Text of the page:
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“…British journalist Nick Pisa says in the documentary Amanda Knox…”

When it first alerted on my radar that Gladwell had referenced Amanda Knox in a chapter in his book, I was surprised and even happy. I was looking forward to a decent airing of her narrative by a professional writer and researcher, and a well-respected writer.

The pleasant surprise then took a turn to cautious disbelief as the media recycled Gladwell’s apparent belief that the current mainstream narrative – regarding Knox – is beyond reproach. The current narrative, it has to be said, is a manufactured narrative, that is to say, a contrived and false narrative.

So for Gladwell to be mainlining it and endorsing it was disappointing, to say the least. Had he thin-sliced the narrative in error? It’s hard for me, a full-time true crime author to believe that Gladwell wasn’t aware of other dimensions to the media narrative. But if there was a clear indication of how deep Gladwell had ventured into the Classic Apologia, which is to say a manufactured contrivance, it was in Gladwell jumping on “Hate Nick Pisa” bandwagon.

I understand why this aspect to the narrative exists, and I also understand why even attempting to counter this aspect of the narrative plays into the hands of the Apologists. As soon as we shift the narrative to the villainous tabloid journalist, what do we do? We’re distracted from looking at the real villains in this story, the actual murder suspects and liars in this story.

What I want you, the listener to do, is write on a mental post it the word DISTRACTION. Everything we’re about to deal with is exactly that, but since we’re aware of it, we’re also aware that we’re going to come out the other side having debunked and dismissed these distractions as a kind of PR sleight of hand.

Worth playing for?

First, let’s begin by acknowledging Nick Pisa’s role in the Amanda Knox story.

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Is all this press coverage random, does the straw and chaff fall where it does innocently, with no predetermined pattern, or is the media narrative designed, and orchestrated?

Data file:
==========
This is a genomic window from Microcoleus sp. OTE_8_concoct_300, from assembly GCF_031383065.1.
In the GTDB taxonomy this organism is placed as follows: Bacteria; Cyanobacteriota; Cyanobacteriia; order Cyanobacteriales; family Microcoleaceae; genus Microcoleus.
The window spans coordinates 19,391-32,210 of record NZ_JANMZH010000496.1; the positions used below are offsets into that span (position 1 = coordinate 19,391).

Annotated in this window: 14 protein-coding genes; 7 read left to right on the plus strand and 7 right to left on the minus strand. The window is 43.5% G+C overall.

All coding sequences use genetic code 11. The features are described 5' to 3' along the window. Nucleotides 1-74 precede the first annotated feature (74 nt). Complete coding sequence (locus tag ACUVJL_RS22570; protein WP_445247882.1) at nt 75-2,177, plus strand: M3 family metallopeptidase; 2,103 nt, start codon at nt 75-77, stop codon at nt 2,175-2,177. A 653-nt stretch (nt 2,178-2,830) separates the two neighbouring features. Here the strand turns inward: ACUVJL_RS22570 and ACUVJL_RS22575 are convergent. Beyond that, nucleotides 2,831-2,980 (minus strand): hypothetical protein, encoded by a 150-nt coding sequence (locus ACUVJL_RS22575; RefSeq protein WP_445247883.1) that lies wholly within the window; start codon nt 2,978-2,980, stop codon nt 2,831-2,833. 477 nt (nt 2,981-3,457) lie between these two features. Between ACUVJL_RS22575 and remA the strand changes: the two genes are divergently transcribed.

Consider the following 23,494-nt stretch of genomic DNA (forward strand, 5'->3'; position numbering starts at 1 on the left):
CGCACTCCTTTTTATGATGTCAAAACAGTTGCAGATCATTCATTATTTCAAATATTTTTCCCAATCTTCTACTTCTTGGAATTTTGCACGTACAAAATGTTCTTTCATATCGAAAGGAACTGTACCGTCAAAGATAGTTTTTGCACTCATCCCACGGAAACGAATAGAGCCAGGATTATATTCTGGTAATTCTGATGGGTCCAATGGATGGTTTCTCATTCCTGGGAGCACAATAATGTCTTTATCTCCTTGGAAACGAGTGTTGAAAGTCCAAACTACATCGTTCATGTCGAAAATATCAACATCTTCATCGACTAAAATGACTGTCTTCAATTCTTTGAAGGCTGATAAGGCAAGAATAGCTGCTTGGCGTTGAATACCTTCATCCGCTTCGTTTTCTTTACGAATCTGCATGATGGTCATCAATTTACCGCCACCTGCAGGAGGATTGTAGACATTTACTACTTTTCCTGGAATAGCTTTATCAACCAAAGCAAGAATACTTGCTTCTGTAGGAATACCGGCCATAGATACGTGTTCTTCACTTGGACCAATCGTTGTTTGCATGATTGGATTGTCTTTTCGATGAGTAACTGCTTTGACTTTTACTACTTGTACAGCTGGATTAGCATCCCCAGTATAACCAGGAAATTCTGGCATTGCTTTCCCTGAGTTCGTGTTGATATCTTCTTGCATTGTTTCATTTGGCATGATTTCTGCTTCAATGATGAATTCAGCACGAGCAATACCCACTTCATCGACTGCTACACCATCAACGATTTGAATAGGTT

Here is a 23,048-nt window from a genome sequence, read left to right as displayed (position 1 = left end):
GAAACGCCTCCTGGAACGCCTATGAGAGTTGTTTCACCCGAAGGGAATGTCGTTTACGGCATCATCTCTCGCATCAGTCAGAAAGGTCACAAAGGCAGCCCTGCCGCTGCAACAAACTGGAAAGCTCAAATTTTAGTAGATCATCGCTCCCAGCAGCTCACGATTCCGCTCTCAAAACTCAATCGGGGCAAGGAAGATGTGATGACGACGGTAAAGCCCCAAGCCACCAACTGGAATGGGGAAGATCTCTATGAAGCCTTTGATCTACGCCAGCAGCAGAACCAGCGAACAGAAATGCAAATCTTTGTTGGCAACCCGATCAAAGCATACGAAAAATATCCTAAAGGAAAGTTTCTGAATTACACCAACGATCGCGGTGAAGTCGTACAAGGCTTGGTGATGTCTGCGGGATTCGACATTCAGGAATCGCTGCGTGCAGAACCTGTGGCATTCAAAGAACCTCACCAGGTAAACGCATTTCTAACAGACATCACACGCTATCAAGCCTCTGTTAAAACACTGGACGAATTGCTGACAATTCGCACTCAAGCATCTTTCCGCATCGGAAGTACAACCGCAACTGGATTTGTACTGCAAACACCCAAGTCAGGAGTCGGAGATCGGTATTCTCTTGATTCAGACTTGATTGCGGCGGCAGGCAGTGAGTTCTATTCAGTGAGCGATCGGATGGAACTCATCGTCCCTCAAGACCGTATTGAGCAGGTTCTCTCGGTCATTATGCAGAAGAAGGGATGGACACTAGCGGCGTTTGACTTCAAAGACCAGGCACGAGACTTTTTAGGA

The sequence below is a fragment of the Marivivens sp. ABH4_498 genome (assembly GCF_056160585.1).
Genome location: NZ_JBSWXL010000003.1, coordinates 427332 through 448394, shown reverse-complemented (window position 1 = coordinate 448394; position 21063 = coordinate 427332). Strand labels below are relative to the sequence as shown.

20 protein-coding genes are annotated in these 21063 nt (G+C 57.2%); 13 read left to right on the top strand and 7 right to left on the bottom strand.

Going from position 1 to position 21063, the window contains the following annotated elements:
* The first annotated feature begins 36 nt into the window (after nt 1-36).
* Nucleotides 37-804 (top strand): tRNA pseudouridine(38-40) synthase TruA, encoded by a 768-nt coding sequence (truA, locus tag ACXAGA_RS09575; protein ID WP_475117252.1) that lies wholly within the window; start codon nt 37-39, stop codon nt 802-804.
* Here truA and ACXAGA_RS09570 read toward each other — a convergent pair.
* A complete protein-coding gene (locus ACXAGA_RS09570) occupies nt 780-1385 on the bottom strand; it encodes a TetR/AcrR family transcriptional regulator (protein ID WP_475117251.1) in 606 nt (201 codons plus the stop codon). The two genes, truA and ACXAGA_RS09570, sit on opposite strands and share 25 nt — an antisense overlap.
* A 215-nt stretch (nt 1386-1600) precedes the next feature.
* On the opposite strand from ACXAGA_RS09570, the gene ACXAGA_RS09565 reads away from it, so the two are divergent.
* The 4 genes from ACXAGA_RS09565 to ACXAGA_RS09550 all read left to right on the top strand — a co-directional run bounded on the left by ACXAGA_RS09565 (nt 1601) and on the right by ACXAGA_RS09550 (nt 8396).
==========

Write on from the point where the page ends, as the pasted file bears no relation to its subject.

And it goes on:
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End of Part 1 [Scroll to the bottom to watch Part 2]

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What’s troubling about this is the intensity of the deceit. It’s one thing to drum up support by having friends and family talk about the ‘real’ Knox; it’s quite another to knowingly hawk appalling untruths and propagate them through the media. In the face of recent and important case developments, much of the U.S. media remains curiously silent.

In July, Knox’s connection to a Perugian cocaine ring was made public. According to police reports from 2008, Knox had a sexual relationship with a cocaine dealer and contacted him in the days before and after Kercher’s murder. In a case where sex and drug use are so contentious, one might imagine this was noteworthy, but the mainstream media in the U.S. were silent.

Considerable time, effort and money has gone into portraying Knox as a wholesome girl-next-door and Sollecito, a shy, well-behaved doctor’s son. Stories that threaten to shatter these carefully constructed PR images are just brushed under the carpet.

In a case that hinges on a staged burglary, how many U.S. publications reported on Knox’s own damning admission this year that she faked a break-in in Seattle months before leaving for Perugia? How many reported on her previous encounter with police — or Sollecito’s for that matter? How many dared to mention Sollecito’s obsession with knivesalleged encounters with bestiality porn or admiration for a serial killer? Members of Sollecito’s family recently stated on Italian TV that they think Knox may be guilty — key information that again was stifled in the U.S.

Source: HuffingtonPost UK

Is there any psychological mirroring between the PR following the murder, and PR of the crime scene? Staging in the media, covering up in the media is reflected in the staging of the crime scene, and the covering up of the crime scene.

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“Other signature cases are just as enthralling…but the Amanda Knox case is not…”

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“It is completely inexplicable in hindsight…”

No, it’s not completely inexplicable.

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“There was never any physical evidence linking either Knox or her boyfriend to the crime…”

Holy hell, I think I just threw up in my mouth. Did I read that right? So what were all the years of trials and media coverage if there was zero linking not just Knox but her boyfriend to the crime scene? Why wasn’t the case simply dismissed in the first week of the first trial?

Let’s have a look at physical evidence ALLEGEDLY linking Knox and Sollecito to the crime.

  1. The Bra Clasp
  2. The Murder Weapon
  3. The bloody footprint
  4. The Nike shoeprints
  5. The second lamp on the floor
  6. Mixed DNA traces



Why are there two bedside reading lamps in Meredith’s bedroom, and not one in Knox’s bedroom?

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What about digital traces? Browser history, cellphone data and computer activity.

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 “Nor was there ever a plausible explanation why Knox would be interested in engaging in a murderous sex game with a drifter whom she hardly knew…”

It wasn’t murderous to begin with. Something went awry.

Where did Rudy Guede live?

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Gladwell describes Knox as immature, middle-class, sheltered, and “a girl from Seattle”…

Was this relevant to the murder of a mature, middle-class, urbane, sophisticated 22-year-old from London?